The unprofitable business of school board governance needs to be evaluated responsibly. We believe that the numerous examples of mismanagement and waste are testimony to this fact that typically the school board members are not educated in budget management and do not know how to effectively monitor the budget.
Commonly, school board members are elected without any skills as a requirement to be placed on the ballot. To believe that they can then become skilled business decision-makers by some form of osmosis is unreasonable and rather silly.
Taxpayers’ money should be spent efficiently and effectively. The presence of teachers and spouses of teachers on the school board is a liability as their decisions would be serving the interests of the teacher’s unions and they naturally would seek self-serving goals, which is a form of corruption. Wastefulness and mismanagement violates the sacred covenant and constitutes an act of corruption.
It is not just a matter of training and education; board members must be vigilant as well. Fresh talent is needed if public schools really want to function properly. Certainly attracting business executives, entrepreneurs and individuals with construction experience with good reputations would offer a fresh and different pool of candidates.
The bond proposition we are going to face on May 16 is a good example of wastefulness and mismanagement. Every price on the line item is exaggerated by several folds. The new bond asks for expansions despite practically no increase in student enrollments. The prices for average square footage of the repairs are many folds higher than the normal prices, which incorporate union-like prevailing wages.
The cost of renovation for one toilet room is $137,500. The school board has forgotten that recently in 2012, the taxpayers paid $58,500 to renovate a toilet room, less than half the current proposition.
The taxpayers are kept in the dark. The square footages of the roof areas that are to be replaced are not provided to the public, yet, the district claims that the total cost for all the roofs needed to be repaired is $30 million. For instance, the proposed cost of roof replacement for Great Neck South High School is $6 million. The Internet aerial photos show a total area of 26,000-square-foot roofs above the Great Neck South High School. The web searches for roof replacement pricing such as ChoiceOfRoofContractors.com leads to roof replacement cost of $10 per square foot for commercial roofs.
Recently, the school board informed the public (also on the GNPS website) that as a result of paying union-like prevailing wages for school projects, their construction costs are 30 percent higher, which should increase the roof replacement to $13 per square foot. The expected cost for roof replacement at the South High School is $338,000 (26,000 square feet by $13/square foot). The school district’s expected cost of $6 million for roof replacement at the South High School is 17 times higher than the expected cost.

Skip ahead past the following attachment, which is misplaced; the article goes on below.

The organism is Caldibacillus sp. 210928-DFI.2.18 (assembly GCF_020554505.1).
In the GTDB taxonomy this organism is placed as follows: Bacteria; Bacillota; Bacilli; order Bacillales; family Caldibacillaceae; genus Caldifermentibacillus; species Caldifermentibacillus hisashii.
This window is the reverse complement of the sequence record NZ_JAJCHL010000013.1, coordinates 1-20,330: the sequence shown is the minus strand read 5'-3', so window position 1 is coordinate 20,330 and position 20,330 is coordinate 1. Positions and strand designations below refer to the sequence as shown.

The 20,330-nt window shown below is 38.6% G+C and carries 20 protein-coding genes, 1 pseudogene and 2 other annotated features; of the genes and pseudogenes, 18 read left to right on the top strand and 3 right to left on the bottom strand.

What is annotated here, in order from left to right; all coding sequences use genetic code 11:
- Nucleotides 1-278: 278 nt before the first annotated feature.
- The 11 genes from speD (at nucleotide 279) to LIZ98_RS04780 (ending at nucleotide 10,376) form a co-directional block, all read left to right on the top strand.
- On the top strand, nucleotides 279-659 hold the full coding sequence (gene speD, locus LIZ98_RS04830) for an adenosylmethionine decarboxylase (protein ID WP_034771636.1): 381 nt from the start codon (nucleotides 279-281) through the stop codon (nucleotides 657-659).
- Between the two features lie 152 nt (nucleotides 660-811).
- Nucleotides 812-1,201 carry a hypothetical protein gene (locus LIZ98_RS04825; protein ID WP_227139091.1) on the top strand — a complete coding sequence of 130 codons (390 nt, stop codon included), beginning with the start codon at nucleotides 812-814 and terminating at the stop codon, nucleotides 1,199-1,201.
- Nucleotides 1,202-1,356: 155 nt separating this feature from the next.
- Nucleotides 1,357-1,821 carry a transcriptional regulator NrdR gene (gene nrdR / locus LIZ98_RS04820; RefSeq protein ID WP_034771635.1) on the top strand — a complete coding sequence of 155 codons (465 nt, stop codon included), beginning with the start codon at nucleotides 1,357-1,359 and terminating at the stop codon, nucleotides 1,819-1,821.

The school district’s earlier record, “District’s Capital Projects Report 2011–12,” shows a $1,353,000 roof replacement for Lakeville Elementary School, which was supposed to be performed in 2012. Surprisingly, only five years later, the same roof is up for replacement as it reappears in the current bond (2017) proposal. The cost of this roof replacement in the currently proposed bond is significantly higher ($2,210,000).
The total cost for windows and door replacements in the current bond is $17 million with $4,640,000 as the expected cost for the windows replacement at the Great Neck South High School. This is a ridiculously high number. Even assuming a ridiculously high cost of $2,000 as the average cost for each window in need of replacement, that corresponds to 2,320 windows that are to be replaced at the South High School, which is beyond comprehension.
A proposed budget predominantly allocated increases for benefits and pensions instead of allocating more funds for maintenance. Texas Governor Rich Perry said a simple and direct perspective: “The measure of our success is not whether we provide more money for education, but more education for our money.”
A rather sobering and thoughtful reminder to all school board members that there is a duty to have honor in their dealings, deliberations and decisions—not betrayal of children and taxpayers. It is also a reminder to all school employees that they have a duty to perform their jobs responsibly and ethically.
Many had lost their homes to the exorbitant cost of the school budget, which primarily is dominated by the union-dictated salaries and benefits. In the last decade, many families who had been living in Great Neck for generations during the pre-school-district-unionized era have lost their homes to the unparalleled nationwide taxes.
America was a great country before the unions took over the school systems. Now, the country is great for those benefiting from the unions and not as great for those who are strained by the school taxes as a major part of the family expenses.
While choosing the right candidate to vote for, people of Great Neck should consider that status quo has failed to properly manage our money and their choice will have a serious impact on our future economic life.
—Jack and Wendy Roth